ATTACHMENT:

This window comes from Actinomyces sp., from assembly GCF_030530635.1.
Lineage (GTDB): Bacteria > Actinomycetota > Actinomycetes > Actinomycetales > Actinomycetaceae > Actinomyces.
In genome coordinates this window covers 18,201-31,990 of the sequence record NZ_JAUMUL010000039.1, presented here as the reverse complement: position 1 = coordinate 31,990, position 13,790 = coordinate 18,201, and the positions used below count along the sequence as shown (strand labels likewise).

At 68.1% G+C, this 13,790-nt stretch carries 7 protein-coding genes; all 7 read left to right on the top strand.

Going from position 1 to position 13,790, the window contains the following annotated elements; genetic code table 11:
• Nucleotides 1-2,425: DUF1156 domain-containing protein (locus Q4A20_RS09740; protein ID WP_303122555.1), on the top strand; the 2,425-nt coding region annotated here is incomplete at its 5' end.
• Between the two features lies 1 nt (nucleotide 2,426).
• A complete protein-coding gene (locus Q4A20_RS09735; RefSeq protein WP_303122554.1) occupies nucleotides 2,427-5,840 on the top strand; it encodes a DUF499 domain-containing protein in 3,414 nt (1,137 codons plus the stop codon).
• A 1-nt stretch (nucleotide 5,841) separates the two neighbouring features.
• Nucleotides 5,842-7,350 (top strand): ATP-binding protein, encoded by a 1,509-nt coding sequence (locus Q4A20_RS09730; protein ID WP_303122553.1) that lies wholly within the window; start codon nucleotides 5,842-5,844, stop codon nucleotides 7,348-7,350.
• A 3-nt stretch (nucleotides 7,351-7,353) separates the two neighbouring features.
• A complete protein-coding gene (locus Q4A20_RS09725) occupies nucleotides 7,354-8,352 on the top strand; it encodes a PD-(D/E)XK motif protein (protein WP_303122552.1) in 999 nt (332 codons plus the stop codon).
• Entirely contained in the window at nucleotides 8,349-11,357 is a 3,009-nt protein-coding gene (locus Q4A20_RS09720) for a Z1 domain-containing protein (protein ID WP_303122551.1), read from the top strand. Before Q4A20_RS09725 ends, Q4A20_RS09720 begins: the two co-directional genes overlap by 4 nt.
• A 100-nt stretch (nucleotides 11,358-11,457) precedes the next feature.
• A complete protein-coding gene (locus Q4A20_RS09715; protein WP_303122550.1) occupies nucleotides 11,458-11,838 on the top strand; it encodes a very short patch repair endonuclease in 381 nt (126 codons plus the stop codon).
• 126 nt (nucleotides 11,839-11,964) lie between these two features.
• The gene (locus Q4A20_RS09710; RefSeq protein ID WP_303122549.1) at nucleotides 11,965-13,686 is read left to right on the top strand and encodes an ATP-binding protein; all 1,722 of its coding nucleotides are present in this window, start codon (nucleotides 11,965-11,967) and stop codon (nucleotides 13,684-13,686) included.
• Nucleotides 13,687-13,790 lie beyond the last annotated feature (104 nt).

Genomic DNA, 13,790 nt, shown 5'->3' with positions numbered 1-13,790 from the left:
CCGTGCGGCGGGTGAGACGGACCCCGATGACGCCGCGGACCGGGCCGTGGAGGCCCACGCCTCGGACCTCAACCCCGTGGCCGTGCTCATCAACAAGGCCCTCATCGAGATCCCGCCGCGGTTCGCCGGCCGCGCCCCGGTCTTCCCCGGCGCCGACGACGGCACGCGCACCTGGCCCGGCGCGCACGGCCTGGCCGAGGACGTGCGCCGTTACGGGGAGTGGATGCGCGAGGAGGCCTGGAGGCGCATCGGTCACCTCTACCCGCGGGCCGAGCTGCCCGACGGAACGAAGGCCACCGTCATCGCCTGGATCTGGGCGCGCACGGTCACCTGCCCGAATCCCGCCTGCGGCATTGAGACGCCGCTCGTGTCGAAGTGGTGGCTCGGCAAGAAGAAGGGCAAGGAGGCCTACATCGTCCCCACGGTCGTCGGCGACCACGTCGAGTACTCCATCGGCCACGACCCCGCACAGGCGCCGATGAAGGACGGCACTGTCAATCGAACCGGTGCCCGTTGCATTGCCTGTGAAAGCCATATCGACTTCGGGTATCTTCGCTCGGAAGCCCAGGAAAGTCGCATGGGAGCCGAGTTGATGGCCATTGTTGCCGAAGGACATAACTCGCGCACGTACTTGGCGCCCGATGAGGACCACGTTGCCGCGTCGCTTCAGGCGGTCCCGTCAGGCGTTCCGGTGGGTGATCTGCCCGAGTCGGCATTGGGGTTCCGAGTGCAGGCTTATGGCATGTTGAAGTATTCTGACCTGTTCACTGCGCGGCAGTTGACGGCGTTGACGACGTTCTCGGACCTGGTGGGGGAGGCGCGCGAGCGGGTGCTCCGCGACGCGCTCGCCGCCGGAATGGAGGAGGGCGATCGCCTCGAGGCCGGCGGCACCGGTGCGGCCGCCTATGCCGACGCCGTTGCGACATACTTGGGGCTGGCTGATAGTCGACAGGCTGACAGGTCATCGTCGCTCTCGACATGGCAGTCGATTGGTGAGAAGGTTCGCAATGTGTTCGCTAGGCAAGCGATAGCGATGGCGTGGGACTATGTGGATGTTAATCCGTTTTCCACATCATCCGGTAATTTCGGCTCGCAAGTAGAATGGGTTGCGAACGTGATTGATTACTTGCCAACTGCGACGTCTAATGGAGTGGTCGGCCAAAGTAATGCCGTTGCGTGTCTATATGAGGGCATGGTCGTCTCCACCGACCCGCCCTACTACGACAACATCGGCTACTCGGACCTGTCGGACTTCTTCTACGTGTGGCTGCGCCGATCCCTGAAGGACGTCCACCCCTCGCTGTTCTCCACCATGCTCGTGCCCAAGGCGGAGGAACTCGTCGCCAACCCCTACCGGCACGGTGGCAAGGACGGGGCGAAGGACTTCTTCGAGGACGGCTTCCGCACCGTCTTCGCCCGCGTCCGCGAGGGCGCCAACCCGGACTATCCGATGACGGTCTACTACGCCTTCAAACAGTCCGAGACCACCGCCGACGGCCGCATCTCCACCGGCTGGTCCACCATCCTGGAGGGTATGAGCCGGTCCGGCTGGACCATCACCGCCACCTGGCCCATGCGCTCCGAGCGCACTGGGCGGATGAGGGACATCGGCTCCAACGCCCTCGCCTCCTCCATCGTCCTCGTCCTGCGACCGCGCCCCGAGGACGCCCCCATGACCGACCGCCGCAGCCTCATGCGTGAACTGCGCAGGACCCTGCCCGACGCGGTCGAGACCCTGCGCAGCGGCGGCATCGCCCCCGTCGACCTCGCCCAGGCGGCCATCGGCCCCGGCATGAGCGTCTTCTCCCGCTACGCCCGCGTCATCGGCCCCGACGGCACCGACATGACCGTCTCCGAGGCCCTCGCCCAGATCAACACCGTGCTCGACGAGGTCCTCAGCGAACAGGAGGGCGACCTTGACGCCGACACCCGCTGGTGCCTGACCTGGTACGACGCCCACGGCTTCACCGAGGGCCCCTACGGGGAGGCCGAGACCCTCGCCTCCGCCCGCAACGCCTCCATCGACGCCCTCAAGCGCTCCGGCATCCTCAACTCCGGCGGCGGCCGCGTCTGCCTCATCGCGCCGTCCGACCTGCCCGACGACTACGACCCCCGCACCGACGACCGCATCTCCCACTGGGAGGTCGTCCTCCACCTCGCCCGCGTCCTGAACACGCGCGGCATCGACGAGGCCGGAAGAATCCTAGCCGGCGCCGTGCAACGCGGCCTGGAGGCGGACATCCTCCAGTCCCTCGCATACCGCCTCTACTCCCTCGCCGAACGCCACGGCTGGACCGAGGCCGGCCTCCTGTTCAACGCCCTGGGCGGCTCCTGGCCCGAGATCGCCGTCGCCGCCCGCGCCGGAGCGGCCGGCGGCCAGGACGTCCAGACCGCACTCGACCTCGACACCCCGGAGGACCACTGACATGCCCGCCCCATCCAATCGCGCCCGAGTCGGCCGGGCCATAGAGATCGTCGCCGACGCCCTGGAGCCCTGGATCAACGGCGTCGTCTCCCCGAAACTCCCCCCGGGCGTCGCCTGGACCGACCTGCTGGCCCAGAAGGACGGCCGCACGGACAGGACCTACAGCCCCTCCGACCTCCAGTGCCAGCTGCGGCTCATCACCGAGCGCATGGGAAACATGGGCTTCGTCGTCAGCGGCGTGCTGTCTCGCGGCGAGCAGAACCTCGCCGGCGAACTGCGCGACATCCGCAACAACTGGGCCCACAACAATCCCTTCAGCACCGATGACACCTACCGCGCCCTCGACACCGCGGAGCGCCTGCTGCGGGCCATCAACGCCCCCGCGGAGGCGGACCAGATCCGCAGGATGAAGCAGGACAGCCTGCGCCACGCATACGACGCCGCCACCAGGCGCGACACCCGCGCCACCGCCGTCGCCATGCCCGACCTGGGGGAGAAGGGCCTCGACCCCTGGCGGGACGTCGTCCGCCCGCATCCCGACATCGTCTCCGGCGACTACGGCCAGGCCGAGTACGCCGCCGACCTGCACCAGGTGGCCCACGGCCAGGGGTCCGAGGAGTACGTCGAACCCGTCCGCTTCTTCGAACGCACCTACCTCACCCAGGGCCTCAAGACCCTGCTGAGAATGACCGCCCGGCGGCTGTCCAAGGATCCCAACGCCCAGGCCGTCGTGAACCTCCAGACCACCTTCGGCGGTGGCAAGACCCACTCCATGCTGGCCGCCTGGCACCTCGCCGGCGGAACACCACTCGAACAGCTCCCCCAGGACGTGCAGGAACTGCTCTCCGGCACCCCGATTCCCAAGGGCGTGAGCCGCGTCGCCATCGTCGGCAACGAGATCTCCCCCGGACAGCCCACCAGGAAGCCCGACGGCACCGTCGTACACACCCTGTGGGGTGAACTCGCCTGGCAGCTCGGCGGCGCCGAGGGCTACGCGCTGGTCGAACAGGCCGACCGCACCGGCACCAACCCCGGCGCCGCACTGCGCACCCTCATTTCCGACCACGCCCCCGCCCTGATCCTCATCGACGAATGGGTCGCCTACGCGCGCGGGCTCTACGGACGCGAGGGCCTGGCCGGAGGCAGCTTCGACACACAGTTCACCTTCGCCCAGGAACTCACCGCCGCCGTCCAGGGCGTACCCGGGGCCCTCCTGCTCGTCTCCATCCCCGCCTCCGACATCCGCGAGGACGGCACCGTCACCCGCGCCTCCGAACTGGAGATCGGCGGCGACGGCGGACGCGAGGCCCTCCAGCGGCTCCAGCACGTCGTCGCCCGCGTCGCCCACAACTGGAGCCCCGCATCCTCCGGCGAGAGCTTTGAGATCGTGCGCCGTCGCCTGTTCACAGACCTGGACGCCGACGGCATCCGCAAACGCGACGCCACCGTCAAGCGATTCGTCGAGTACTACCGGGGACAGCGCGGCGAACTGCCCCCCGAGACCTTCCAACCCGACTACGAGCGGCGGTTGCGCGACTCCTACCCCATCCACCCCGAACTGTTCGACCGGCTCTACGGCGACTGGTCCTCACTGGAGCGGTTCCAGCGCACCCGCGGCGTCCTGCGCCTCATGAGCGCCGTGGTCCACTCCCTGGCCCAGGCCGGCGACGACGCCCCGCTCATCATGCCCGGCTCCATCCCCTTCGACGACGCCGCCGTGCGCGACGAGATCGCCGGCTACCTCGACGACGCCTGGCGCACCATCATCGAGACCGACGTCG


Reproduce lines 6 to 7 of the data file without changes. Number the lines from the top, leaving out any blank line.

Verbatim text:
• Nucleotides 1-2,425: DUF1156 domain-containing protein (locus Q4A20_RS09740; protein ID WP_303122555.1), on the top strand; the 2,425-nt coding region annotated here is incomplete at its 5' end.
• Between the two features lies 1 nt (nucleotide 2,426).